Conserving the Nature of America
Press Release
U.S. Fish and Wildlife Service Releases Finding on Four Macaw Species

July 6, 2012


Division of Public Affairs
External Affairs
Telephone: 703-358-2220

U.S. Fish and Wildlife Service Releases Finding on Four Macaw Species

The U.S. Fish and Wildlife Service (Service) today announced its findings regarding a petition to protect four foreign macaw species — the great green macaw, hyacinth macaw, military macaw and scarlet macaw — as endangered under the Endangered Species Act (ESA). These species occur in Argentina, Belize, Bolivia, Brazil, Columbia, Costa Rica, Ecuador, El Salvador, French Guiana, Guatemala, Guyana, Honduras, Mexico, Nicaragua, Panama, Paraguay, Peru, Suriname and Venezuela.

The Service finds that listing the great green macaw, hyacinth macaw and military macaw as endangered is warranted, and is issuing proposed rules to list these three species. In addition, the Service finds that listing the scarlet macaw northern subspecies, and the northern distinct vertebrate population segment of the scarlet macaw southern subspecies as endangered is warranted, and is issuing a proposed rule to list this subspecies and distinct vertebrate population segment.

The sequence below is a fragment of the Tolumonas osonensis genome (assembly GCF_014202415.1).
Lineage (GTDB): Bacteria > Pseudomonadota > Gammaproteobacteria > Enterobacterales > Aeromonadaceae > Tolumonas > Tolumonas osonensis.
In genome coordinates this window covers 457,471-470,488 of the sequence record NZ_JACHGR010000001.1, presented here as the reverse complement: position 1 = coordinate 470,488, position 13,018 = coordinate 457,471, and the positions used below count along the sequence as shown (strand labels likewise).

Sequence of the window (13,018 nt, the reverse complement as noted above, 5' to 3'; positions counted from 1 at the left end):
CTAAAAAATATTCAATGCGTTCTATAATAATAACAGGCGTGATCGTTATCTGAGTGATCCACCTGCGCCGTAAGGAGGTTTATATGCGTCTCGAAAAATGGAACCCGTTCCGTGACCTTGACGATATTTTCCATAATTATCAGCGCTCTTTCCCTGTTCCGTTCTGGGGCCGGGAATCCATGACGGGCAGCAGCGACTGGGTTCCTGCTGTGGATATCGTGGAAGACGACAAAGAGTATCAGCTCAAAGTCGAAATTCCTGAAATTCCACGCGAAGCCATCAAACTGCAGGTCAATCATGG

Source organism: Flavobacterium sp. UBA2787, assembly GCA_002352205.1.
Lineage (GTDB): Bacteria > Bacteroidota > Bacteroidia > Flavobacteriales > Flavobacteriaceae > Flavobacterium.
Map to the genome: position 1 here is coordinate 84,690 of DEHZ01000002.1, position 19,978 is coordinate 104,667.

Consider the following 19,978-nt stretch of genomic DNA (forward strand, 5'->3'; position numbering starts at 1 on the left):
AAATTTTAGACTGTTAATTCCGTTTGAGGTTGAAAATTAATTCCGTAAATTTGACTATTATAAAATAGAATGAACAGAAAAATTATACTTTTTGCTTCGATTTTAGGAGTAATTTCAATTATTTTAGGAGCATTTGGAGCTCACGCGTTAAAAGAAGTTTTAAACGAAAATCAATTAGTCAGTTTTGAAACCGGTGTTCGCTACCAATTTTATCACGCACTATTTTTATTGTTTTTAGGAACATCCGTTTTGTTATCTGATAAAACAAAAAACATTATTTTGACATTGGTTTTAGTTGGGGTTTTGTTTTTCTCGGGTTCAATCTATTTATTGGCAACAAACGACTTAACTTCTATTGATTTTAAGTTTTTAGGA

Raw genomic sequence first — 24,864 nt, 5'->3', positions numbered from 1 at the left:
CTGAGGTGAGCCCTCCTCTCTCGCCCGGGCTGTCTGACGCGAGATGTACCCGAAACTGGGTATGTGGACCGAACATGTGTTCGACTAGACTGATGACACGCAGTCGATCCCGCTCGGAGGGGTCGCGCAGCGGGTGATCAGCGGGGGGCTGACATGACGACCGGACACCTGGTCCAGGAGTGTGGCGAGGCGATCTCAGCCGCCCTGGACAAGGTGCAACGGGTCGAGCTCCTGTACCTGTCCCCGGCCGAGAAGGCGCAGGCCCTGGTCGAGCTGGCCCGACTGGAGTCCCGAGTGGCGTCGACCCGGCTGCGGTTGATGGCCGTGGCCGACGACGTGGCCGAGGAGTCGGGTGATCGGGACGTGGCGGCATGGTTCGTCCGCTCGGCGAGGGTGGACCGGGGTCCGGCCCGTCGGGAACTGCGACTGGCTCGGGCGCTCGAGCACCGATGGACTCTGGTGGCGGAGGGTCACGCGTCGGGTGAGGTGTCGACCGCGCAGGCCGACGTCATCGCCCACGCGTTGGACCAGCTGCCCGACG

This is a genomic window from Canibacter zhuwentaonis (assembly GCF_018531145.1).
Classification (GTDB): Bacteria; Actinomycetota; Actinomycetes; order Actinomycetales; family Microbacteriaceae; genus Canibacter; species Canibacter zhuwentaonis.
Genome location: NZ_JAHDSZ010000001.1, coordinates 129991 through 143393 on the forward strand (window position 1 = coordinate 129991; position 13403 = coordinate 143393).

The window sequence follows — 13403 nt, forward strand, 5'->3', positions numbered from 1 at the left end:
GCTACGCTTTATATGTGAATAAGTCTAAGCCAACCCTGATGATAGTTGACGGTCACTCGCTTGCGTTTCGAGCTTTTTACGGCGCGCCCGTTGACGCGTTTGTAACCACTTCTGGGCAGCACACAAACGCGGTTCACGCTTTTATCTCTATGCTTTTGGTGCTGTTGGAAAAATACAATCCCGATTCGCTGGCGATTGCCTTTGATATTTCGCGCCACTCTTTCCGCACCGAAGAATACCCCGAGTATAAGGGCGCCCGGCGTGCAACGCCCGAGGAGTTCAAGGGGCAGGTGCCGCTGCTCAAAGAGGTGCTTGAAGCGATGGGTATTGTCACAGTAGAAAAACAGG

The Service carefully assessed the best available scientific and commercial information regarding the past, present and future threats faced by these four species. The four macaw species the agency is proposing to list as endangered face significant threats, particularly due to habitat loss and degradation and poaching. The Service has made this determination in response to a petition filed on January 2008, by Friends of Animals requesting the agency list 14 parrot species under the ESA. The Service completed an initial review in July 2009, and concluded the petition contained substantial information supporting a full study of 12 of the 14 species. On September 16, 2011, an extension to a settlement agreement was approved by the Court, in which the Service agreed to submit a determination for these four petitioned macaw species to the Federal Register by June 30, 2012. The Service has completed a comprehensive review – known as a 12-month finding – and determined that there is sufficient scientific and commercial data to propose listing the four foreign macaw species.